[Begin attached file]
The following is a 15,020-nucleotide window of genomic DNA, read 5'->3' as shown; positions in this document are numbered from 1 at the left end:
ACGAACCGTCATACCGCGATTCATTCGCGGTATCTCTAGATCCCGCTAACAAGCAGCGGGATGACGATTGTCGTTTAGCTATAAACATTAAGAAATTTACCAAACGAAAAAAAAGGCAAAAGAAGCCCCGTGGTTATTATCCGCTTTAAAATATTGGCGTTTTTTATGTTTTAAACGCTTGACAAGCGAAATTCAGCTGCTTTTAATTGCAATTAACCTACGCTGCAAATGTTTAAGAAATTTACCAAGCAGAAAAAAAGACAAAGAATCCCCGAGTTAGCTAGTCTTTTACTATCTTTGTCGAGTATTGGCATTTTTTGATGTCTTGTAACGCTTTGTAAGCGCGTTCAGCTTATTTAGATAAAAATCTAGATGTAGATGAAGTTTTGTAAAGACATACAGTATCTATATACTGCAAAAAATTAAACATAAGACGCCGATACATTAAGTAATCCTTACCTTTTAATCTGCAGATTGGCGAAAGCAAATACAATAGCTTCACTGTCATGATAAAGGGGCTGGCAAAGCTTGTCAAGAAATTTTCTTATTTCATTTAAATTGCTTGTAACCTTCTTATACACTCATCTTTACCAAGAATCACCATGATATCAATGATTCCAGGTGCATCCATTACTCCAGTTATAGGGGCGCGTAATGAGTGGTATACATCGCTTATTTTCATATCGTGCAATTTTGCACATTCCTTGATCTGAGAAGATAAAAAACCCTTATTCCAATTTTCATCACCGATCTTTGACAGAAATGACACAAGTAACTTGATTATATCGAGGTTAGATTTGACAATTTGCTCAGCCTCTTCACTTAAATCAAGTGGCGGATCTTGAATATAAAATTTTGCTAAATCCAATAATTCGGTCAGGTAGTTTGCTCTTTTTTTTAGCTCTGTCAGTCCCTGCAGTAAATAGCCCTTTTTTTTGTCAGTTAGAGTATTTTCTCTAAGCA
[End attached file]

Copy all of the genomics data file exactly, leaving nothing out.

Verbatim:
The following is a 15,020-nucleotide window of genomic DNA, read 5'->3' as shown; positions in this document are numbered from 1 at the left end:
ACGAACCGTCATACCGCGATTCATTCGCGGTATCTCTAGATCCCGCTAACAAGCAGCGGGATGACGATTGTCGTTTAGCTATAAACATTAAGAAATTTACCAAACGAAAAAAAAGGCAAAAGAAGCCCCGTGGTTATTATCCGCTTTAAAATATTGGCGTTTTTTATGTTTTAAACGCTTGACAAGCGAAATTCAGCTGCTTTTAATTGCAATTAACCTACGCTGCAAATGTTTAAGAAATTTACCAAGCAGAAAAAAAGACAAAGAATCCCCGAGTTAGCTAGTCTTTTACTATCTTTGTCGAGTATTGGCATTTTTTGATGTCTTGTAACGCTTTGTAAGCGCGTTCAGCTTATTTAGATAAAAATCTAGATGTAGATGAAGTTTTGTAAAGACATACAGTATCTATATACTGCAAAAAATTAAACATAAGACGCCGATACATTAAGTAATCCTTACCTTTTAATCTGCAGATTGGCGAAAGCAAATACAATAGCTTCACTGTCATGATAAAGGGGCTGGCAAAGCTTGTCAAGAAATTTTCTTATTTCATTTAAATTGCTTGTAACCTTCTTATACACTCATCTTTACCAAGAATCACCATGATATCAATGATTCCAGGTGCATCCATTACTCCAGTTATAGGGGCGCGTAATGAGTGGTATACATCGCTTATTTTCATATCGTGCAATTTTGCACATTCCTTGATCTGAGAAGATAAAAAACCCTTATTCCAATTTTCATCACCGATCTTTGACAGAAATGACACAAGTAACTTGATTATATCGAGGTTAGATTTGACAATTTGCTCAGCCTCTTCACTTAAATCAAGTGGCGGATCTTGAATATAAAATTTTGCTAAATCCAATAATTCGGTCAGGTAGTTTGCTCTTTTTTTTAGCTCTGTCAGTCCCTGCAGTAAATAGCCCTTTTTTTTGTCAGTTAGAGTATTTTCTCTAAGCA